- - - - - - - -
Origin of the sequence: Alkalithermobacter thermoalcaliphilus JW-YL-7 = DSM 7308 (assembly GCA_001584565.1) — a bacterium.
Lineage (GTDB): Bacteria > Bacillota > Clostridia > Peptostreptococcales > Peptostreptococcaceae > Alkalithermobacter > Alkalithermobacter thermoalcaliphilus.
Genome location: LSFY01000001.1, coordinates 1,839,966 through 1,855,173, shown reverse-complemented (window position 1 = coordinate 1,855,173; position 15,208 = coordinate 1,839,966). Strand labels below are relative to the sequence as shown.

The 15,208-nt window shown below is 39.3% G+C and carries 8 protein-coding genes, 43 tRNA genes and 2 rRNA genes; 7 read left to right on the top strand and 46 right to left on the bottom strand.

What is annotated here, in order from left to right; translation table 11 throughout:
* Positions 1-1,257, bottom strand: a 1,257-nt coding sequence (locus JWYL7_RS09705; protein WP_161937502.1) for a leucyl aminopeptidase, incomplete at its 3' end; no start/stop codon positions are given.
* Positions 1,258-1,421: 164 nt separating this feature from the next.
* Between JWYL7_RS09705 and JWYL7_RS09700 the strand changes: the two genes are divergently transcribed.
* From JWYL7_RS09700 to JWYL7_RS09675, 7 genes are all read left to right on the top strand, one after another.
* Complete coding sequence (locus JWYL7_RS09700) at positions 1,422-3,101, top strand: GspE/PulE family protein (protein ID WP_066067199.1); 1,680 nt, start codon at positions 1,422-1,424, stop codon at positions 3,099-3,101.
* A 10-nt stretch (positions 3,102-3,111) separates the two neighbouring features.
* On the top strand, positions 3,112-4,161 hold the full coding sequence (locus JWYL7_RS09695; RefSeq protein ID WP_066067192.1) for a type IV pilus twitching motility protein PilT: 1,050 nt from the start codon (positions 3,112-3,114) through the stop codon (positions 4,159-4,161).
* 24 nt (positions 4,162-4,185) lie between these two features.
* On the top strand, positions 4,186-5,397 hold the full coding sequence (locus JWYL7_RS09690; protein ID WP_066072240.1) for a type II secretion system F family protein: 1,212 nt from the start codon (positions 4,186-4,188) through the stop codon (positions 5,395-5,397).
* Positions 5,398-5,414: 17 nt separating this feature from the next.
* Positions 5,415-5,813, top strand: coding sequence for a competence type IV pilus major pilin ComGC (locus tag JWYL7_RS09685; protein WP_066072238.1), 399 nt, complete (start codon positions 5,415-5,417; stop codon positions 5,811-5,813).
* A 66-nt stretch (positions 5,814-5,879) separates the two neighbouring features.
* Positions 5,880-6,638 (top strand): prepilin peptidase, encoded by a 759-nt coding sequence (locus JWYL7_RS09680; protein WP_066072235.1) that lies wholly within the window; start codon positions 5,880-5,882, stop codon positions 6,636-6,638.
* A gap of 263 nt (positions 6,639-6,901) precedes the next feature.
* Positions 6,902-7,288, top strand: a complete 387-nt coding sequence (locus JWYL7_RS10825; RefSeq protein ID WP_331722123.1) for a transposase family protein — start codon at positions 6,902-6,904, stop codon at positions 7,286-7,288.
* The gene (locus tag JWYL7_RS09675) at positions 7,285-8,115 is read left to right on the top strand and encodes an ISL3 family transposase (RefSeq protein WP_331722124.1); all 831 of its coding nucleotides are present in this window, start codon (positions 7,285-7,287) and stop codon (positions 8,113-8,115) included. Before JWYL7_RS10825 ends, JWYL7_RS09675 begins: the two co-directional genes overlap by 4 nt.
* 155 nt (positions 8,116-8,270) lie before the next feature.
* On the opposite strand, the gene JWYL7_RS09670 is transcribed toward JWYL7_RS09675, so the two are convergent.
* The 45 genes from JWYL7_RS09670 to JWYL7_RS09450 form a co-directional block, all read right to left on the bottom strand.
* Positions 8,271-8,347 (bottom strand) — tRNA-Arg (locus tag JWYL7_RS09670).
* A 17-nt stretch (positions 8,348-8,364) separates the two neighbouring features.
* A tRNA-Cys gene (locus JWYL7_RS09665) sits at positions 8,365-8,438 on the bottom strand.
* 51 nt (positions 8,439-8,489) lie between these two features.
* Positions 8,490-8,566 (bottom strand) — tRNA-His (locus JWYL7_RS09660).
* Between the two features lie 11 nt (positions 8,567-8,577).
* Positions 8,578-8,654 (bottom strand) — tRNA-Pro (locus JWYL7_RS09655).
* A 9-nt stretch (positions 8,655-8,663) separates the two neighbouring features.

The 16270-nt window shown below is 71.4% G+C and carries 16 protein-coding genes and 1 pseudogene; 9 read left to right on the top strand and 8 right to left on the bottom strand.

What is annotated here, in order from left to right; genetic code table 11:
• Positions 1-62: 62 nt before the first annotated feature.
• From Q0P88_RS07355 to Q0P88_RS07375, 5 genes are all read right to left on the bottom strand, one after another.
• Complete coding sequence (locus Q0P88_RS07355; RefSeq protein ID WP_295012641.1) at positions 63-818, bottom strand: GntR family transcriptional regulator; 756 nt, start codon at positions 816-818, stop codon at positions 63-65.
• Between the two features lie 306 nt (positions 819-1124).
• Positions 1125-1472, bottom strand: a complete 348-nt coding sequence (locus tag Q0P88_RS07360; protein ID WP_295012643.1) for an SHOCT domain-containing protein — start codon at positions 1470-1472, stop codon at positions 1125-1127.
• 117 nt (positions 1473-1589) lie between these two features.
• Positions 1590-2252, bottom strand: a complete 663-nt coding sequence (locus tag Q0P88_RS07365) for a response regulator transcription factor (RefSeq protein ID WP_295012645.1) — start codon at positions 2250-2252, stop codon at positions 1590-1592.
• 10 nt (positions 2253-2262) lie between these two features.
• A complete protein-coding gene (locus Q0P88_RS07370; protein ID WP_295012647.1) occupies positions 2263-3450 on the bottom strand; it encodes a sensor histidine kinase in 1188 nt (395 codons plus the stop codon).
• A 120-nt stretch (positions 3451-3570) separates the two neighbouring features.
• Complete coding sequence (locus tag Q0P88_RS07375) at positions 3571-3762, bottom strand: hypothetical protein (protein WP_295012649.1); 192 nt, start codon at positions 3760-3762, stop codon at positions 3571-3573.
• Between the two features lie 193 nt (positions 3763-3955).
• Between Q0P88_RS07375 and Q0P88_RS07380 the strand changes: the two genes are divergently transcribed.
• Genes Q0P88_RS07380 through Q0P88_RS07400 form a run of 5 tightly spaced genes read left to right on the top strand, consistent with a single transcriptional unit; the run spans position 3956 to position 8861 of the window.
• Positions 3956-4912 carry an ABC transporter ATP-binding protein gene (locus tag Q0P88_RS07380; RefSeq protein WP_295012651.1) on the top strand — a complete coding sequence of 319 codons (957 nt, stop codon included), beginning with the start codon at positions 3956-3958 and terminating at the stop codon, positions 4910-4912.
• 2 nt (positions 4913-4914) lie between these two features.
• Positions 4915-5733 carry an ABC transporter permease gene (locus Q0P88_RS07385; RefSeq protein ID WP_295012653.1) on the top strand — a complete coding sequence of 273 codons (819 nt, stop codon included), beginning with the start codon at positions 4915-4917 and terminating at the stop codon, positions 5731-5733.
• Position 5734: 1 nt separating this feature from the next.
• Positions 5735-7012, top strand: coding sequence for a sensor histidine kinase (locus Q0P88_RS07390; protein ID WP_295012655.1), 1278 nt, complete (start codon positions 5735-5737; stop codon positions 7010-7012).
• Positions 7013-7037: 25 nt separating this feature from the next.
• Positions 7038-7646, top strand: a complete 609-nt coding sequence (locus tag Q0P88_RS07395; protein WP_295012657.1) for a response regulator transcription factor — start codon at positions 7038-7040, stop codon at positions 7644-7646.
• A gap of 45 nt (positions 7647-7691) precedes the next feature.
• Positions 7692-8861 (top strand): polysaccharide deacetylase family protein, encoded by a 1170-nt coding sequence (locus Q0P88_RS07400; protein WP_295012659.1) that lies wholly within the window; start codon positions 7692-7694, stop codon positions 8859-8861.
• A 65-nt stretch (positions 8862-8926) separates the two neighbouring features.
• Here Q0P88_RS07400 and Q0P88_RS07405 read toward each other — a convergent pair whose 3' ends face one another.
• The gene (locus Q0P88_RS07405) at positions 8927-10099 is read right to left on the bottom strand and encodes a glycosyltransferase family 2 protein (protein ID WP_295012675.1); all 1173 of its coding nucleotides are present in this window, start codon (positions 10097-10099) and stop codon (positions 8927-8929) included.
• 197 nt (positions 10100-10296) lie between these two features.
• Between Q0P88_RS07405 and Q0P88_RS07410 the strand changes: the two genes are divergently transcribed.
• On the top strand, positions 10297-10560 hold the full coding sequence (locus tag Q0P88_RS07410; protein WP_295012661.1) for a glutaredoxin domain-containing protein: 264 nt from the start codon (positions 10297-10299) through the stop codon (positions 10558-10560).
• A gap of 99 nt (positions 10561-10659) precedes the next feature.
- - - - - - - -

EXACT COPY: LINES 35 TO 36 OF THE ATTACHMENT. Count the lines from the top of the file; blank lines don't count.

• Positions 1-62: 62 nt before the first annotated feature.
• From Q0P88_RS07355 to Q0P88_RS07375, 5 genes are all read right to left on the bottom strand, one after another.